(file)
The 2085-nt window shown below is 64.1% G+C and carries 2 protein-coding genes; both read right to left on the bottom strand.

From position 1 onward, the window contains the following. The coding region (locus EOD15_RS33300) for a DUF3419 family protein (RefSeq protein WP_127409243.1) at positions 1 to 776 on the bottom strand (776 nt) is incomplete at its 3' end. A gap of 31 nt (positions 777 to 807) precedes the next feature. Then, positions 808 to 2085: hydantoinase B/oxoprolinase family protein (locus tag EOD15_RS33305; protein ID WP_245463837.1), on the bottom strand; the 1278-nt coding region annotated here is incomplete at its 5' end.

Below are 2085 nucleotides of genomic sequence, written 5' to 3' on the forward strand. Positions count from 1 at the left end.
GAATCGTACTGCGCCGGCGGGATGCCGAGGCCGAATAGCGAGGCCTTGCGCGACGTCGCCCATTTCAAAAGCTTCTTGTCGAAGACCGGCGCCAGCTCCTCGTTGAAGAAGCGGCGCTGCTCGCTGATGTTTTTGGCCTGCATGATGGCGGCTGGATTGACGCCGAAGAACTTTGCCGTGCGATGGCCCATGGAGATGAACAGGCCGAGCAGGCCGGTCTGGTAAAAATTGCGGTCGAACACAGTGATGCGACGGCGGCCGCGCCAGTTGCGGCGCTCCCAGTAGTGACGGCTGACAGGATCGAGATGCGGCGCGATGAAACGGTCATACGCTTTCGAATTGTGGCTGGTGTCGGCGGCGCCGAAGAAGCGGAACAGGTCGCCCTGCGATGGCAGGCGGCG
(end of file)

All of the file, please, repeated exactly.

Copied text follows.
The 2085-nt window shown below is 64.1% G+C and carries 2 protein-coding genes; both read right to left on the bottom strand.

From position 1 onward, the window contains the following. The coding region (locus EOD15_RS33300) for a DUF3419 family protein (RefSeq protein WP_127409243.1) at positions 1 to 776 on the bottom strand (776 nt) is incomplete at its 3' end. A gap of 31 nt (positions 777 to 807) precedes the next feature. Then, positions 808 to 2085: hydantoinase B/oxoprolinase family protein (locus tag EOD15_RS33305; protein ID WP_245463837.1), on the bottom strand; the 1278-nt coding region annotated here is incomplete at its 5' end.

Below are 2085 nucleotides of genomic sequence, written 5' to 3' on the forward strand. Positions count from 1 at the left end.
GAATCGTACTGCGCCGGCGGGATGCCGAGGCCGAATAGCGAGGCCTTGCGCGACGTCGCCCATTTCAAAAGCTTCTTGTCGAAGACCGGCGCCAGCTCCTCGTTGAAGAAGCGGCGCTGCTCGCTGATGTTTTTGGCCTGCATGATGGCGGCTGGATTGACGCCGAAGAACTTTGCCGTGCGATGGCCCATGGAGATGAACAGGCCGAGCAGGCCGGTCTGGTAAAAATTGCGGTCGAACACAGTGATGCGACGGCGGCCGCGCCAGTTGCGGCGCTCCCAGTAGTGACGGCTGACAGGATCGAGATGCGGCGCGATGAAACGGTCATACGCTTTCGAATTGTGGCTGGTGTCGGCGGCGCCGAAGAAGCGGAACAGGTCGCCCTGCGATGGCAGGCGGCG